Tuesday, August 2, 2011

The DAWN of improved hurricane forecasting

NASA: As a hurricane bears down on your town, wouldn't it be nice to have a better idea of just where it was going to land and how intense it would be? Knowing that could impact a potentially life-and-death decision, whether to leave or ride it out. An instrument that recently flew on a NASA airborne science mission has the potential for helping with that choice. The Doppler Aerosol Wind (DAWN) lidar compiles three-dimensional wind profiles – the first instrument of its kind to do so – that will improve hurricane forecasting models.

Data from the laser instrument will be added to the prediction models of the National Oceanographic and Atmospheric Administration (NOAA), which provides weather forecasting services for the U.S., said Michael Kavaya, principal investigator for DAWN at NASA's Langley Research Center in Hampton, Va. "This will help us better predict the track that a hurricane follows, the intensity of the hurricane, and whether a weather system developing out in the Atlantic off Africa becomes a hurricane," said Kavaya.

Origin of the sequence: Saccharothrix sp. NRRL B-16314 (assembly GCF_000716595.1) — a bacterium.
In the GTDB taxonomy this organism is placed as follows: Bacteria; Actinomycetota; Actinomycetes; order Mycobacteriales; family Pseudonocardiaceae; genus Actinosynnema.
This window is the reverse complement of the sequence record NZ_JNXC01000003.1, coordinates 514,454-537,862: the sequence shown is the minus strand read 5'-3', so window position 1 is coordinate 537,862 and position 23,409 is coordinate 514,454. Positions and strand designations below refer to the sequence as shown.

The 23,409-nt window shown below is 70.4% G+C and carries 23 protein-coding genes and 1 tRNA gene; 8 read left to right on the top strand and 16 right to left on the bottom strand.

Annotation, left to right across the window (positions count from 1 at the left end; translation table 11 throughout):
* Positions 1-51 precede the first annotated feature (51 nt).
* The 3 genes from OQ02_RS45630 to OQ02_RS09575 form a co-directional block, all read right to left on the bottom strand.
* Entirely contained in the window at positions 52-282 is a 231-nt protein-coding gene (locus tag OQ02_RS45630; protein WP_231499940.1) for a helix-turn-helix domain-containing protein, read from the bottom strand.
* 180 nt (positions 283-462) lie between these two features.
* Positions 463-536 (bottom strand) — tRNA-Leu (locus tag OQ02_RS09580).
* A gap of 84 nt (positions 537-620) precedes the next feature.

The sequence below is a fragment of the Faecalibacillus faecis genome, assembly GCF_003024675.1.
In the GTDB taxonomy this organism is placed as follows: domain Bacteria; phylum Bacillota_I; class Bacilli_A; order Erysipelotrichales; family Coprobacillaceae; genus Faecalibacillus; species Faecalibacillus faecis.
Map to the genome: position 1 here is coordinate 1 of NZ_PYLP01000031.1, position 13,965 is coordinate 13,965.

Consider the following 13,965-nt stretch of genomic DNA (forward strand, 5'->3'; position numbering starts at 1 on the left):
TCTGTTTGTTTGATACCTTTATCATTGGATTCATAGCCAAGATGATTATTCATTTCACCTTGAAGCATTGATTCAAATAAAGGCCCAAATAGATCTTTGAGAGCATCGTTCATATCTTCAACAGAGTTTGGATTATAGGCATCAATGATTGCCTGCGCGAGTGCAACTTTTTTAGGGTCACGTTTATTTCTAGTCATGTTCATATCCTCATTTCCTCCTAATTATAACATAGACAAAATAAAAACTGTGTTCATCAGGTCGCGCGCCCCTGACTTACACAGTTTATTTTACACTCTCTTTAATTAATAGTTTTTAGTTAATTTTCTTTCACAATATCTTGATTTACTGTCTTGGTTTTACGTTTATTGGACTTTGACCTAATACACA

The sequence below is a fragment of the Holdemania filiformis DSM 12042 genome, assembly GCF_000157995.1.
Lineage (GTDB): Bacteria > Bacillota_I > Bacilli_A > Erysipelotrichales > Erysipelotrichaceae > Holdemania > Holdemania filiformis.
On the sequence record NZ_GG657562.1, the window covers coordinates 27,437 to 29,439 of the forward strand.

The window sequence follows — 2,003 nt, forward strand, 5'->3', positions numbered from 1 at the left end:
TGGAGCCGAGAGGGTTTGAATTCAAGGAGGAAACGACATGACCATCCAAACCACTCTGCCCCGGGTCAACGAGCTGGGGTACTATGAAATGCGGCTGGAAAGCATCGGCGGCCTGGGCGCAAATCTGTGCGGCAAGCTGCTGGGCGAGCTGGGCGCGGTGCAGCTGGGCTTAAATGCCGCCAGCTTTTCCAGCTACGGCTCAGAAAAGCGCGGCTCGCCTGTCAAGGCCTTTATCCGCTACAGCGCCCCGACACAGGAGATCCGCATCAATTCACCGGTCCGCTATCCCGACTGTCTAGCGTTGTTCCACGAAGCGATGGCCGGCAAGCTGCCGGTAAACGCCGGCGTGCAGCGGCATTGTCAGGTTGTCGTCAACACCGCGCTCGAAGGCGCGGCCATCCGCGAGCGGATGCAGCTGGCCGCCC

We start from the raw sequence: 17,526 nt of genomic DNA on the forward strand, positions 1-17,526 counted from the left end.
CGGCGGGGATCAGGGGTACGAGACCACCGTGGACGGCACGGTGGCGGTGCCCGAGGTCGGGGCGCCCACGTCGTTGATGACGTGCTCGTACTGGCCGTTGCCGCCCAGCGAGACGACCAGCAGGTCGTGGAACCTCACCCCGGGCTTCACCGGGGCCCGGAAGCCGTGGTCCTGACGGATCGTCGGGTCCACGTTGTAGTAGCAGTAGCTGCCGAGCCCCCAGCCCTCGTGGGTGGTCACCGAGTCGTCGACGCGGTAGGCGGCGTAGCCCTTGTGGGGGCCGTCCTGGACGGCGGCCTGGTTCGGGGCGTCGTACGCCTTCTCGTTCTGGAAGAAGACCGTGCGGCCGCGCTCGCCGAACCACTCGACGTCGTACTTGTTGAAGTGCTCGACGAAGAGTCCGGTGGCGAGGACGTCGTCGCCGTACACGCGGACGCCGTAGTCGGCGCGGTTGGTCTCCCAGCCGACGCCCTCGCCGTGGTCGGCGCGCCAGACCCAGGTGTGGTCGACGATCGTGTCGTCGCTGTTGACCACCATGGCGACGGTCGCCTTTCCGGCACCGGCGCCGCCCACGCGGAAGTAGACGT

DAWN flew last year on a NASA DC-8 research aircraft as part of the Genesis and Rapid Intensification Process (GRIP) mission. The mission was designed to better understand how tropical storms form and develop into major hurricanes. During the mission, NASA research aircraft observed hurricanes Karl and Earl and Tropical Storm Matthew in the Caribbean and Gulf of Mexico in September 2010. The mission included six NASA centers, three NASA satellites, three aircraft, 14 instruments and many scientists and engineers.

..."This demonstration is a very important step on the way to satellite-borne measurements of 3-D winds," Kakar said. "Space-borne measurement of 3-D winds is a very important input for improving weather and severe-weather prediction models."...

NASA image of Hurricane Karl on September 16, 2010

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